You’ll likely be only slightly less disoriented than the titular four young lads alluded to in “Boyz in the Wood” when you are thrust into the Scottish Highlands with a verve that typically accompanies Edgar Wright comedies. Writer/director Ninian Doff makes a strong case he’s got that kind of career trajectory ahead in adapting his short of the same name into a feature that may not have much more in terms of plot, but generously spreads its laughs over 80 minutes.
Doff doesn’t waste much time in setting things up, presenting a canned promotional video for the Duke of Edinburgh Challenge, a rugged trek dreamed up by a surely deranged member of the monarchy in 1956 that lets loose a quartet of delinquents from the city and forces them to learn teamwork by reaching the summit of the Highlands together. You can only imagine what this went like in previous years, but since presumably no parents could ever afford to sue if their child died during the treacherous retreat, we’re introduced to Dean (Rian Gordon), DJ Beatroot (Viraj Juneja), Duncan (Lewis Gribben) and Ian (Samuel Bottomley), who feels left out for reasons besides his name not starting with a “D” since he’s actually excited about the open-air adventure. Quick-cut montages present a sliver of backstory to imply how the boyz ended up in the woods, but character development is of less use to Doff than relating to them in their collective moment of panic and the writer/director puts considerably more energy into making the great outdoors truly unknown territory, populating the hills with the titular Duke, a masked gunman (Eddie Izzard) who feels overly protective of his Highlands heritage, as well as an intrepid Scotland Yard police inspector (Kate Dickie) whose chase for the culprit behind the town’s bread supply crosses paths with the kids and naturally, the unpredictable whims of the great outdoors.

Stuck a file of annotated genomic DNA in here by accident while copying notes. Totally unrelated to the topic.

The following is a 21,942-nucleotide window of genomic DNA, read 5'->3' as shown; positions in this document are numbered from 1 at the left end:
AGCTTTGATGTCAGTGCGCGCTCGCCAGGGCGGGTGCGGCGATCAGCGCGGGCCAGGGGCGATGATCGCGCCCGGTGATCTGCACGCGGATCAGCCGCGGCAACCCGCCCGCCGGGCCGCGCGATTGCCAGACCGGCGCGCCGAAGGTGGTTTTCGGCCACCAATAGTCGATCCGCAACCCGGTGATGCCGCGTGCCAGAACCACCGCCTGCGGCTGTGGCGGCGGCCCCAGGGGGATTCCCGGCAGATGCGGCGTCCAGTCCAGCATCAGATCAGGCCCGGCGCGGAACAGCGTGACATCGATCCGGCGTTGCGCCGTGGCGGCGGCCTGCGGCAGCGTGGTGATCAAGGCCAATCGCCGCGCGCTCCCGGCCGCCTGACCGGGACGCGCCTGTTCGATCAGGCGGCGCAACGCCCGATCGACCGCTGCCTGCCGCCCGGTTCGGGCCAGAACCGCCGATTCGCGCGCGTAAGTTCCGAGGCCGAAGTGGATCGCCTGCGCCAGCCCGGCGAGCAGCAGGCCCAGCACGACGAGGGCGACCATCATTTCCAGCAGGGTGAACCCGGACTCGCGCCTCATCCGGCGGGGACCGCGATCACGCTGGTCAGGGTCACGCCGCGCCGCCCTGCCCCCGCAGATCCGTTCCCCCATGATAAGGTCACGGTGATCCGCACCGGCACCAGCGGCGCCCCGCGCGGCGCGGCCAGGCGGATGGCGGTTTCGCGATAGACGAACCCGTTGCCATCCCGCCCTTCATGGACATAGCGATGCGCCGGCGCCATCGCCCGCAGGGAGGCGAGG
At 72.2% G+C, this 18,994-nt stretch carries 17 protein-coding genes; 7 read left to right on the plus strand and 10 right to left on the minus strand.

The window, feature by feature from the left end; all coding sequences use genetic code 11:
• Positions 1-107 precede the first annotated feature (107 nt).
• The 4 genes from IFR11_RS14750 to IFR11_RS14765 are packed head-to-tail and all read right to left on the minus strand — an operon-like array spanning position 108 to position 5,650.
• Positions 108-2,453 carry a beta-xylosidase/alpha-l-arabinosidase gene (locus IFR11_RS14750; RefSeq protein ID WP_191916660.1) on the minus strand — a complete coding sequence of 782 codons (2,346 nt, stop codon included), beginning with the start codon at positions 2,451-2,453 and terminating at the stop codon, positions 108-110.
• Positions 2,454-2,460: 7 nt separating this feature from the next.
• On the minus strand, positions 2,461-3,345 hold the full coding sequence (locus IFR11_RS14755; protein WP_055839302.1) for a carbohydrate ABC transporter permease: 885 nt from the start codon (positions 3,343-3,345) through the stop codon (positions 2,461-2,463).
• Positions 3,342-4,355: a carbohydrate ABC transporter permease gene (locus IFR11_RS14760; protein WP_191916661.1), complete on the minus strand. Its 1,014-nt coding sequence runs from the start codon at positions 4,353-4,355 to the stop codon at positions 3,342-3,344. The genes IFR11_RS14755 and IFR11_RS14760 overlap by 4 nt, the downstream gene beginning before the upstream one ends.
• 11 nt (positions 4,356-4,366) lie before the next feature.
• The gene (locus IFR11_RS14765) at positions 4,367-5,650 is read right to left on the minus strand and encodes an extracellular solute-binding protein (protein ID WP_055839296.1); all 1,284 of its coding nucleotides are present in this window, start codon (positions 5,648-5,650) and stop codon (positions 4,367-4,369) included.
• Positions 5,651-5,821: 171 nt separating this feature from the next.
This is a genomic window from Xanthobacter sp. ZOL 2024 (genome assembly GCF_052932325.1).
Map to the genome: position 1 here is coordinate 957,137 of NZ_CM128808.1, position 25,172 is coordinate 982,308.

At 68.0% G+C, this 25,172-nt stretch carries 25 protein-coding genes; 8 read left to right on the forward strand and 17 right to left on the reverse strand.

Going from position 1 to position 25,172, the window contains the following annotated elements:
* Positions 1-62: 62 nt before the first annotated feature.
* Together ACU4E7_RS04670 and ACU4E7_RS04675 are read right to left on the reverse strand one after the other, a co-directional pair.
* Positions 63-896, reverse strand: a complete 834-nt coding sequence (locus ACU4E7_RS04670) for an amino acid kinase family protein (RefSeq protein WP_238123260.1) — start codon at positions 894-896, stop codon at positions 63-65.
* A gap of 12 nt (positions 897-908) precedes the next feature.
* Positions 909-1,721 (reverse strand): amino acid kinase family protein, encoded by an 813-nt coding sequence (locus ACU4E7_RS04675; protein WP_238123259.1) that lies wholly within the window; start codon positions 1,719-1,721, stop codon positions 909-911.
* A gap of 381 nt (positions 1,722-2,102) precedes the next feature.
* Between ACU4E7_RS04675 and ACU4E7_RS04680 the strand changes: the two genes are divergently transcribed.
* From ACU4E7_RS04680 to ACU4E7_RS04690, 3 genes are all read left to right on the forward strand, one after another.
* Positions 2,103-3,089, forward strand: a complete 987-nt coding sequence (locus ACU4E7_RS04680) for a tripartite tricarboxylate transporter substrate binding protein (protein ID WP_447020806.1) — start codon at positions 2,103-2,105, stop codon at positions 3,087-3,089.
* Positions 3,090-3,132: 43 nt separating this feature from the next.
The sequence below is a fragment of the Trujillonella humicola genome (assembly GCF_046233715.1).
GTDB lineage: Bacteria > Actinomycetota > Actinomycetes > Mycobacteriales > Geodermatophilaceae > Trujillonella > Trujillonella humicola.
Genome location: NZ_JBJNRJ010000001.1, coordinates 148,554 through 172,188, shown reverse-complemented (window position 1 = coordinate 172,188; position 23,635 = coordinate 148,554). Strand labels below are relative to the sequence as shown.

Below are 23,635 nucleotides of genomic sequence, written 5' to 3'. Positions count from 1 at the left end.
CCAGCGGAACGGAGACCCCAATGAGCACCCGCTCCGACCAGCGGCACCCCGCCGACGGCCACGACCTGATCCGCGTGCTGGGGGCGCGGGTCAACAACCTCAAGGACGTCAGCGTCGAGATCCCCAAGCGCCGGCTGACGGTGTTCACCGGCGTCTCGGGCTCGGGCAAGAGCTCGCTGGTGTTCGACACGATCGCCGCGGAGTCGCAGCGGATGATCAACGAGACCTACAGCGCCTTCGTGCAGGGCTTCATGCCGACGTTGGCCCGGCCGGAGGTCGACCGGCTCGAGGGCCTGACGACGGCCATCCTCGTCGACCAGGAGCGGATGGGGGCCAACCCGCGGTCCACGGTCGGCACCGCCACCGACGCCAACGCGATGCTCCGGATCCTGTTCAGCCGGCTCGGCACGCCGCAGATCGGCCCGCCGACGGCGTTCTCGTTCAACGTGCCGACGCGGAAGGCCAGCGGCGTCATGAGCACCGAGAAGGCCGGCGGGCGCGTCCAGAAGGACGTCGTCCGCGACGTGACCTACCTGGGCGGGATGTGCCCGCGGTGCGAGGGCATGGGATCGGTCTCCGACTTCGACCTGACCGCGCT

Every second of “Boyz in the Woods” is utterly ridiculous, but the silliness only contributes to how funny it is and as with any action comedy worth its salt, the dynamic visuals only sharpen the punchlines. There’s a literal running gag involving the boys’ minder Mr. Carlyle (Jonathan Aris), who spends much of the film confined to a van, that pays off spectacularly, and Doff‘s history as a music video director for the likes of Run the Jewels proves useful when DJ Beatroot launches into rapping about the size of his manhood (Sample lyric: “They call it the Loch Ness Monster because it’s a mystery.”) The presence of Izzard and “Prevenge” star Alice Lowe, who appears in one choice scene as the Scottish Yard commander brought in like Tommy Lee Jones’ Sam Gerard in “The Fugitive,” lend street cred to the proceedings, but there’s enough confidence on display in Doff’s direction that it achieves it on its own and watching the quartet of boys find a way to focus their rambunctiousness towards something mighty, you have to appreciate how the filmmaker has done the same in this spirited debut.
“Boyz in the Wood” does not yet have U.S. distribution.